Shrivastava was adamant that the traditional gender bias endemic to Indian culture was a factor in the decision. “A film like Lipstick Under My Burkha, that challenges that dominant narrative, is being attacked because it presents a female point of view. Do women not have the right of freedom of expression?,” she demanded. “India is so steeped in its discrimination against women, it becomes evident in such decisions. In a country where there is so much violence against women, and such double standards for women, rather than encourage women’s stories told by women themselves, our stories are stifled.”

In a positive review published in November 2016 following the Tokyo Film Festival screening, trade paper The Hollywood Reporter pre-empted the controversy, stating, “one wonders how the Hindi-language film will be received locally and whether its frankness will be cause for scandal.”

Like many of his contemporaries, Prakash Jha (pictured, right) has clashed with The CBFC in the past. His 2016 film Jai Gangaajal, starring India’s biggest international movie star Priyanka Chopra, was denied CBFC classification before being cleared by the next level of industry bureaucracy, the Film Certification Appellate Tribunal. Hollywood has also felt the sting of CBFC disapproval, with Barry Jenkin’s Oscar nominated Moonlight having scenes of same-sex affection, swear words and heterosexual lovemaking excised before classification was allowed; in 2012, David Fincher denied Indian audiences a theatrical release of The Girl With The Dragon Tattoo when he refused to make extensive CBFC-sanctioned edits.

 

Thursday
Dec082016

AACTA KUDOFEST BECOMES 'THE GIBBO AND HOGES SHOW'

The band of brothers who fought to get Hacksaw Ridge made were rewarded with 9 AACTA trophies in at a red carpet industry soiree in Sydney last night. Returning again and again to the podium, artisans and craftsmen on Mel Gibson’s bloody ode to faith and heroism all but shut out the rest of the nominees, with only Simon Stone’s dark drama The Daughter feeling any love in other major categories.

In accepting his Best Director award from Mad max director Dr George Miller, a moved Gibson (“I am so choked up, I can’t even talk”) acknowledged the ongoing support afforded filmmakers by the funding bodies Screen Australia and Screen New South Wales. He also paid service to local below-the-liners, stating, “the calibre (of this cast and crew) is as good as or better than anywhere in the world. I’m not the only one who wants to make films here, because Ridley Scott says exactly the same thing about working here.”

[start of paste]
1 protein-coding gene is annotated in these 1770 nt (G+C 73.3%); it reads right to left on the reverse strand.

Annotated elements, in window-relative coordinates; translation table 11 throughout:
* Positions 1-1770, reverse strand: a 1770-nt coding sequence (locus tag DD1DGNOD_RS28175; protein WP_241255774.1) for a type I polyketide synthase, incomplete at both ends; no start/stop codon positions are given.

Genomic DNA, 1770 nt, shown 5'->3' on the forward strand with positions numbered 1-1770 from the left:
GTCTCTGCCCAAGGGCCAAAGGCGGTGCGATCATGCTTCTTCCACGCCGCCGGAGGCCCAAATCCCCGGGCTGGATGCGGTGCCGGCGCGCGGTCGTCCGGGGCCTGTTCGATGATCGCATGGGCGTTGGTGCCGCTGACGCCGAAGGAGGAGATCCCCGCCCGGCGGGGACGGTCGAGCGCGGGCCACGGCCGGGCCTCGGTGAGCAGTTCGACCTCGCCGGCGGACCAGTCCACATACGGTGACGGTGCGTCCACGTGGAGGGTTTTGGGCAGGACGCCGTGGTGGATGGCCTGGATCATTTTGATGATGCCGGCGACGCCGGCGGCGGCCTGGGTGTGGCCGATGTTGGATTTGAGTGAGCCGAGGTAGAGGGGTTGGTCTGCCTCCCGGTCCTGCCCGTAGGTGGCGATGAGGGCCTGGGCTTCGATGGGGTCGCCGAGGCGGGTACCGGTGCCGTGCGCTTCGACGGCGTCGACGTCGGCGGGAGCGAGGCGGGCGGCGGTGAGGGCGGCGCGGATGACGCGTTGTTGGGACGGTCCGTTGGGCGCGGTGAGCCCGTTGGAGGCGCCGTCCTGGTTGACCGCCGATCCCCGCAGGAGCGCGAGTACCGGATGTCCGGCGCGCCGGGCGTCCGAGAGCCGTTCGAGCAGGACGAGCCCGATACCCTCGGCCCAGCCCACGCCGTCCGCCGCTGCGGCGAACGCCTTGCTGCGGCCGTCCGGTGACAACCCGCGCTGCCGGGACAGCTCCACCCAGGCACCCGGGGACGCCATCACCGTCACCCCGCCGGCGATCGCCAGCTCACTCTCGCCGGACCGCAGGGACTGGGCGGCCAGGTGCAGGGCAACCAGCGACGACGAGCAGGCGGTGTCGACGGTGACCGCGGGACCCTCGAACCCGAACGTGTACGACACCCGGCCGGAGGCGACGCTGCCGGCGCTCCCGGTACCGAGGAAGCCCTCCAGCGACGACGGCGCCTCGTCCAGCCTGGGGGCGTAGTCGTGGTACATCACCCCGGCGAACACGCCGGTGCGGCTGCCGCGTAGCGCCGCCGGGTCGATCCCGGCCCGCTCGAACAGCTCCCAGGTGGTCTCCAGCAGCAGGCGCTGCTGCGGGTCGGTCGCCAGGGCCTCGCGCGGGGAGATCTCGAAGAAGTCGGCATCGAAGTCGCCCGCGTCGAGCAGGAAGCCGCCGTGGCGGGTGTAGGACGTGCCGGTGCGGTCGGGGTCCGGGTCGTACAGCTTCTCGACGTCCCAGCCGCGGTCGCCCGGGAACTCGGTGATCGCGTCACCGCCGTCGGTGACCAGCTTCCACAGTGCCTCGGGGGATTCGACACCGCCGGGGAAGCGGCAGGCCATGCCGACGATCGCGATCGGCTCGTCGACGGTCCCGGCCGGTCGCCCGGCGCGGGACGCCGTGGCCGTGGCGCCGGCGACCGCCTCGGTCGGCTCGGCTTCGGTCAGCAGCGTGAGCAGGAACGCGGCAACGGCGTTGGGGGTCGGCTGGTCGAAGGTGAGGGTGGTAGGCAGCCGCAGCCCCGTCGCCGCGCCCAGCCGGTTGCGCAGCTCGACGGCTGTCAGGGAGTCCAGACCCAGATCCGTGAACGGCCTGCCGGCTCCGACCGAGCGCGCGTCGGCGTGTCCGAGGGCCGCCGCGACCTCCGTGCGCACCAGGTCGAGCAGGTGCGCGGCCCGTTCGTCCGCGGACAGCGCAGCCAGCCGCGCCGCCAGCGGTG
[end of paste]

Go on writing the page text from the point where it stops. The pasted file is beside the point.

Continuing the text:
By the end of the night, most of those cast and crew had AACTA awards in their grasp, with the film earning Andrew Garfield the Lead Actor gong (he accepted via a pre-recorded link) and Supporting Actor for Hugo Weaving. Andrew Knight and Robert Schenkkan earned Screenplay honours; DOP Simon Duggan’s immersive battlefield camerawork saw him take the Cinematography nod; the kudo list was rounded out by John Gilbert’s editing, Barry Robinson’s production design and the sound design unit.

AACTA’s in the Female Lead and Supporting categories for The Daughter halted a Hacksaw Ridge clean sweep. In her first feature film role, Odessa Young (pictured, right) earned Best Actress while industry favourite Miranda Otto received her first and long-overdue trophy for her supporting turn. Writer/director Simon Stone secured the Adapted Screenplay honour, having reworked Henrik Ibsen’s play The Wild Duck into a contemporary Australian drama.

The only other honourees were the lovably offbeat coming-of-age comedy Girl Asleep, which earned Best Costume Design for Jonathon Oxlade and the Pacific Island romance Tanna, which took home Best Original Music Score for Antony Partos. Chasing Asylum, a harrowing account of the immigrant experience in Australia, won Best Documentary, with the film’s director Eva Orner on hand to collect.

A highlight of the night was the bestowing of the AACTA Longford Lyell Award upon beloved icon Paul Hogan, an honour that has previously acknowledged the global standing of such talents as Cate Blanchett and Geoffrey Rush. Accepting the trophy in typically laconic style, he cheerfully recognised his entire career has largely been a been based upon the one-hit wonder Crocodile Dundee and its sequels, but as he pointed out to the roar of the audience, “It was a mighty hit.” Other industry accolades went to Isla Fisher, who joined the likes of Naomi Watts, Margot Robbie and Toni Collette as the recipient of the Trailblazer Award, and visual artist and VR innovator Lynette Wallworth, who earned the Byron Kennedy Award.

Tuesday
Nov152016

FOUNDER OF HANOI FILM HEAVEN REFLECTS ON REEL LEGACY